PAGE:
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Current Graduate Students S-Z

 

John Sager

I plan to examine the creation and organization of the United States Joint Chiefs of Staff.

James Sandy

I am probably studying the US Cold War-Vietnam Era US/Middle East conflict and the cultural clashes.

David Scott

 

Colleen Sisneros

 

Justin Simundson

I am studying the Vietnam War.

 

Daniel Sloan

 

Kathryn Snyder

 

Ryan Strong

The counter-culture student movement of the 1960s in Italy.  Leading into terrorism and the new left of Italy.

Christopher Thrasher

I am interested in bikers, prisoners, and fighters (especially mixed martial-artists).

 

Jennifer Torres

 

Bryan Treadway

My thesis project examines how East Germany (German Democratic Republic) was represented in West Germany (Federal Republic of Germany) during the era of Ostpolitik and détente (ca. 1965-1975).  It will ultimately entail examining West German identity formation via the use of the Saidean concept of “the Other,” which in this case is East Germany.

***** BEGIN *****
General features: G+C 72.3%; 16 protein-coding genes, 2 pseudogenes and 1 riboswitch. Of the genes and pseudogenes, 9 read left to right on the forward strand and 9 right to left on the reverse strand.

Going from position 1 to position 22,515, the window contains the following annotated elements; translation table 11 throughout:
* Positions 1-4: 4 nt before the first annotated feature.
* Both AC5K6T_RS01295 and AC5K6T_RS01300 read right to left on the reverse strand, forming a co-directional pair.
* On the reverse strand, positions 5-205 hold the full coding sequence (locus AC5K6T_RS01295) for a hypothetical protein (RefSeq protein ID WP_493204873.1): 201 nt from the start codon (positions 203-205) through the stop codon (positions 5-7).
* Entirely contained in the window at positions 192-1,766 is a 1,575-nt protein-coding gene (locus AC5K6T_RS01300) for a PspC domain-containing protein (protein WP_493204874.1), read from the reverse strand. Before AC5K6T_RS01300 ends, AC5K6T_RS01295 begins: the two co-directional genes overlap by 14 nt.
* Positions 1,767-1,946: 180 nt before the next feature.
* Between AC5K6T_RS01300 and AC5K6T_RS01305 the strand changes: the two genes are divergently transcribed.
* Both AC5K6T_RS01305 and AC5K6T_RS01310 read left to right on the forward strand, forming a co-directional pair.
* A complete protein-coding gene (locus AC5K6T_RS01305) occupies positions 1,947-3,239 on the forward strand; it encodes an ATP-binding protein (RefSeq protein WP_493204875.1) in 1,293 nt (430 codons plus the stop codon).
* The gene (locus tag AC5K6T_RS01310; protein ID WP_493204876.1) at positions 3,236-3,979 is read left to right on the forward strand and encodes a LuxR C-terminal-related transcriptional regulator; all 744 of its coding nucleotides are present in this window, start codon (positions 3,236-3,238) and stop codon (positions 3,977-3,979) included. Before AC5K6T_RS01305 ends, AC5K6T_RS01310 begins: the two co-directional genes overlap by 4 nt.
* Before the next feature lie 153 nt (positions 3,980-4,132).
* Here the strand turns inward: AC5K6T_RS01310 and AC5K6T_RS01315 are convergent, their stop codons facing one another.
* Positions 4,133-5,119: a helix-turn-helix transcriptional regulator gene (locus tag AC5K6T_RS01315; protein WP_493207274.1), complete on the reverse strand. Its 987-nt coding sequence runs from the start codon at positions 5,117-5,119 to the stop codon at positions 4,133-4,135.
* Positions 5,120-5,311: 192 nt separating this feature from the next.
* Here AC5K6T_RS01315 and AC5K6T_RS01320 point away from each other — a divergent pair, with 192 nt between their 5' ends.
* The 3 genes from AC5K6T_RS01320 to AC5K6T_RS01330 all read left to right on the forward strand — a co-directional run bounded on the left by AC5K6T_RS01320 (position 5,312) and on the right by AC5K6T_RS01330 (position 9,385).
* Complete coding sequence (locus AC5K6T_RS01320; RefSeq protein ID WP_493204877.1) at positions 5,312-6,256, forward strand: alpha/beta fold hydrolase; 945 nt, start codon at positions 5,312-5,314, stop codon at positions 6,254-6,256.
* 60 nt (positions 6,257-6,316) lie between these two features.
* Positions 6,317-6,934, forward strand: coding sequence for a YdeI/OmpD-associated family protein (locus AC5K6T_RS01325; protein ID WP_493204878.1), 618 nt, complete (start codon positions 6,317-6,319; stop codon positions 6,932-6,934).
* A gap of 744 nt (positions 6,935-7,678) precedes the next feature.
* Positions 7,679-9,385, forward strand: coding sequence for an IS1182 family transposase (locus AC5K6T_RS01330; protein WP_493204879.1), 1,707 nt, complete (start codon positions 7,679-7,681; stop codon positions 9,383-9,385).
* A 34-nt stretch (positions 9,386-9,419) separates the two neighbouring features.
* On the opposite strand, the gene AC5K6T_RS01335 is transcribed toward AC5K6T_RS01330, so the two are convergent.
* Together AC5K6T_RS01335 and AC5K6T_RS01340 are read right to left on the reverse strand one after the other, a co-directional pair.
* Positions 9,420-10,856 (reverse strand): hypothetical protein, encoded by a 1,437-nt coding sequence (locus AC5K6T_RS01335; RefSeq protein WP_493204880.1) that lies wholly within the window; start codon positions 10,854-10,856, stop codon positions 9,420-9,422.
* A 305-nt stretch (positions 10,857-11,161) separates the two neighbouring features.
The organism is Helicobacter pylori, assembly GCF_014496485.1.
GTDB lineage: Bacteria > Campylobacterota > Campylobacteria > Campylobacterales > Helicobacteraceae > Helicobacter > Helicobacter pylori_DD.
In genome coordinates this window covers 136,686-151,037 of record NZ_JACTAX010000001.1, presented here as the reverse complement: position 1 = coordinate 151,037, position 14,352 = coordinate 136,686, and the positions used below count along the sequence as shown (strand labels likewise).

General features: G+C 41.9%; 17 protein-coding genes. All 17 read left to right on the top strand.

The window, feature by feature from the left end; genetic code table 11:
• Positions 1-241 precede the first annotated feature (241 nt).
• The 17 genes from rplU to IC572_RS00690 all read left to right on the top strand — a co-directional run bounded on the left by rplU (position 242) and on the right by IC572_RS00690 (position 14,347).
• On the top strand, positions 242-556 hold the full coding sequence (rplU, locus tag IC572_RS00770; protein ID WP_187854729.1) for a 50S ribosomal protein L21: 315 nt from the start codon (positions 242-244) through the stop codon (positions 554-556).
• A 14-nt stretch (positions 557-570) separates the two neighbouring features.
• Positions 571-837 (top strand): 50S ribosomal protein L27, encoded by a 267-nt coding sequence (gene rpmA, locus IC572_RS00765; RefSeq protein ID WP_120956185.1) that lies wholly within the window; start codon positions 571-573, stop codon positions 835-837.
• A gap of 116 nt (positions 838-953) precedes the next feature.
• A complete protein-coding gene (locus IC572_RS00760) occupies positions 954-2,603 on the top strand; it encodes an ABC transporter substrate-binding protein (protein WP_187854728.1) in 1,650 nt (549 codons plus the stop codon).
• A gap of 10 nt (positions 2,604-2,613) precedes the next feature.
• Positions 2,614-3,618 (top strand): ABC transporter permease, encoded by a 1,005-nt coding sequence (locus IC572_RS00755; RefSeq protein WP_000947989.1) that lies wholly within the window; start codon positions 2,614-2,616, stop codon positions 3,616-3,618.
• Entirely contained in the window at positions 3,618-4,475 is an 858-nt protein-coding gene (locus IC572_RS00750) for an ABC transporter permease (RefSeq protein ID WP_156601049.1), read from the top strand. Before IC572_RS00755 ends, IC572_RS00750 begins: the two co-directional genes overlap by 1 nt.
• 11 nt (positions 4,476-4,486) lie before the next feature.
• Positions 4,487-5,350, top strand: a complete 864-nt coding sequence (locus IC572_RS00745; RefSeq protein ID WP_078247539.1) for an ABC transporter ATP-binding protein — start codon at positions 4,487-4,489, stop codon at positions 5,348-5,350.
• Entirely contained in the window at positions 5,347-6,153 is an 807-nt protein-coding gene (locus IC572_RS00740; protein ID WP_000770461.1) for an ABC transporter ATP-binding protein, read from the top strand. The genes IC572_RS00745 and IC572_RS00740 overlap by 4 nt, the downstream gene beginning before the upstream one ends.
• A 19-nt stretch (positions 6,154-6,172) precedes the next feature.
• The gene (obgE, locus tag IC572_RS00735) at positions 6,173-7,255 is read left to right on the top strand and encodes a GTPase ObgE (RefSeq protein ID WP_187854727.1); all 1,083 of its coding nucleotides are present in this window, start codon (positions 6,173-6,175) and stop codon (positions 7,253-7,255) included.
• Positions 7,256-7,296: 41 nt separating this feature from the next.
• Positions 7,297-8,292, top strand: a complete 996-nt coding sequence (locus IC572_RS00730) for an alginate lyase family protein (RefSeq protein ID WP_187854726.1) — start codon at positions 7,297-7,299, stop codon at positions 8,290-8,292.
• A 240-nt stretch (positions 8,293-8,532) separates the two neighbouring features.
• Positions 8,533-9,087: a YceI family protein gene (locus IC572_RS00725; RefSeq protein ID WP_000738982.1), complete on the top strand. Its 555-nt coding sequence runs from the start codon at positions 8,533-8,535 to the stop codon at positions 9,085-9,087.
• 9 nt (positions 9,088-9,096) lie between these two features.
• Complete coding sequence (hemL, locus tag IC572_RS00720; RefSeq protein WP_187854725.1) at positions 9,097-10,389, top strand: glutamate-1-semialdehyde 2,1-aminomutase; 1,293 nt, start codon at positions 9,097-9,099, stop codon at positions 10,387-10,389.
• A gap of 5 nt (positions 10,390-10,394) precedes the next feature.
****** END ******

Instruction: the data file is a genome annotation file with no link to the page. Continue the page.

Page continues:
Chris Trobridge

Jetsetting: the cultural, technological, and economic struggle facing the introduction of commercial jet service in America.

My current research is examining the forces that delayed the implementation of commercial jetliner service in America until 1958, while European nations embraced commercial jet aviation before the conclusion of World War II.  Beginning in 1942, the British Brabazon Committee advocated for the development of jet commercial airliners.  As a result in 1952, the deHavilland Comet entered commercial aviation service in England, yet it took until 1958 for an American jetliner to follow suit.  My dissertation will not only examine the technical advances necessary to promote jet travel, but more importantly, examine the social, cultural, and economic forces influencing the development (or hindering the acceptance by airlines) of jet age travel.

Robert Weaver

 

Michael Wolf

My thesis will examine current attitudes towards/explanations of the genocide which occurred under the Democratic Kampuchea regime (1975-1979). This period, until recently, has been completely ignored academically within the country and is still too painful for many survivors to discuss with the younger generations. Geographic tensions, political rivalries, and a lack of education have allowed alternative ‘histories’ of the period to be formed. The Cambodian people must develop a clear, truthful understanding of their past in order to begin moving the country out from underneath the shadow of genocide.

 

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